- Directors: Paul Crowder
- Producers: Michael Shevloff, Nigel Sinclair
- Format: PAL
- Region: Region 2 (This DVD may not be viewable outside Europe. Read more about DVD formats.)
- Number of discs: 1
- Classification: 12
- Studio: Studiocanal
- DVD Release Date: 17 Mar. 2014
- Average Customer Review: 4.5 out of 5 stars See all reviews (207 customer reviews)
- ASIN: B00GDEZP70
- Amazon Bestsellers Rank: 14,821 in DVD & Blu-ray (See Top 100 in DVD & Blu-ray)
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1 - Life On The Limit [DVD]
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Narrated by Michael Fassbender, 1: Life on the Limit is an action documentary that evokes the glamour, speed, danger and excitement of the golden age of Formula 1. In an era when the sport was terrifyingly dangerous, the drivers were revered as rock stars with charisma and raw talent, however many of them paid the ultimate price. Those who survived racing at this time became leaders, standing up to save lives in a sport that was stealing them at a tragic rate.
Using rare and archival footage, 1: Life on the Limit features the largest list of F1 interviewees ever assembled.
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Top Customer Reviews
This is not just about the drivers either; we get to hear from family members like James Hunt's son and wives etc. Also we get the men behind the sport which has to include Bernie Eccelstone and Colin Chapman, the man behind Lotus. We go through the highs and lows, the developments that took speed further and the negligence of track owners and organisers as to the safety of the drivers and the spectators. The names of the participants read as a veritable who's who of the motor racing world. We have Nicki Lauda, Jackie Stewart, Michael Schumacher, Emmerson Fitipaldi and both Damon Hill and his father to name but a few.
There is oodles of archive footage as well as contemporary interviews and an awful lot of honesty about just how unprofessional some of the behind the scenes antics were. It all makes for fascinating stuff. Whilst a lot of aspects of F1 are covered the controversy around sponsorship and moreover tobacco sponsorship is never alluded to. Whilst that may never have been part of the remit, it would have been nice for the juxtaposition of asking for health and safety in the sport to be taken seriously whilst promoting a product with known health issues. Still this was a different age with very different values and the development of the cars is also fascinating, with wings etc all adding to the increased speeds.Read more ›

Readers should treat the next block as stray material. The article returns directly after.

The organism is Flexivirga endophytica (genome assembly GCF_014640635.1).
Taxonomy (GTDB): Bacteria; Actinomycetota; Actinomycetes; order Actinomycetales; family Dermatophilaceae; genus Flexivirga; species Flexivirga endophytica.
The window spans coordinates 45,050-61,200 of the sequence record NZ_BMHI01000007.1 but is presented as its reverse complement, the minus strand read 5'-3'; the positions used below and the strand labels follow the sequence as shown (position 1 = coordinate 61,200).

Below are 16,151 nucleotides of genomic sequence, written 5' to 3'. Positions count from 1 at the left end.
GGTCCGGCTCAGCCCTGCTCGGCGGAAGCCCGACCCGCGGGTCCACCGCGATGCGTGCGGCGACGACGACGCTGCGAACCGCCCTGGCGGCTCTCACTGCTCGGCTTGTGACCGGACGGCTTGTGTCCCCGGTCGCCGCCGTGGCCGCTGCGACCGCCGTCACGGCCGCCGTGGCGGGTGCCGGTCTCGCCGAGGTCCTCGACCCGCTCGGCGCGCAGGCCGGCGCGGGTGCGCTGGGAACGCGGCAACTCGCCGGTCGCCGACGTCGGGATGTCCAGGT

The best F1 film so far? Well certainly the best I've seen.
Inevitably, as the film focuses on the dangerous aspects of motor-racing, we’re shown dozens of high velocity crashes. In many of them the drivers were badly injured and even killed. It includes the heart-rending scene of one driver trapped inside a burning car while another desperately tries to save him, but fails because of inadequate trackside equipment. If that aspect of motor-racing repels you, then you definitely shouldn’t watch this.
However, Life on the Limit doesn’t glorify death or exploit the flinch-inducing footage. Instead it uses these examples to illustrate how the drivers’ movement and the F1 organisers gradually moved away from the ‘devil may care’ gentleman-racer free-for-all that initially existed and which relentlessly killed drivers and spectators every season. Using interviews with key figures, some retired and other still involved in F1, the film shows how that loss of life and injury became unacceptable and it explains much about the background to modern grand Prix competition. The film of drivers and mechanics hammering plainly ineffectual ‘safety barriers’ back together just prior to a race was a shocking eye-opener about just how offhand some circuits were about safety in the 1960s and 70s.Read more ›
Unfortunately it's here that it becomes apparent that speed is more important than detail for Crowder: extracts are kept short, the editing fast (but not incomprehensible), interviews brief to keep things moving and sexy, ironically leaving it with more in common with the organisers and officials who were so cavalier about safety for so long and who regarded danger as one of the sport's big selling points - it's just too afraid of losing its audience's interest if it stops too long to consider the story it races through.Read more ›
Most Recent Customer Reviews
‘One’ is a must-see for any serious Formula One fan. It charts the evolution of the sport with a particular emphasis on accidents, fatalities and safety and with contributions from... Read morePublished 3 months ago by M. Matthews
Excellent film with my husband unwell it was a welcome distraction for him.Published 4 months ago by Mrs. J. Bruzas
I bought this as a gift for my father and he loved it. Great insight to what formula one was like in the past. Arrived on time and in good condition.Published 6 months ago by Dean Carden
A very nice film about the dangers of Formula 1, with many reports in the first person. Not as high-profile as Rush, but equally interesting.Published 7 months ago by Alexandre L.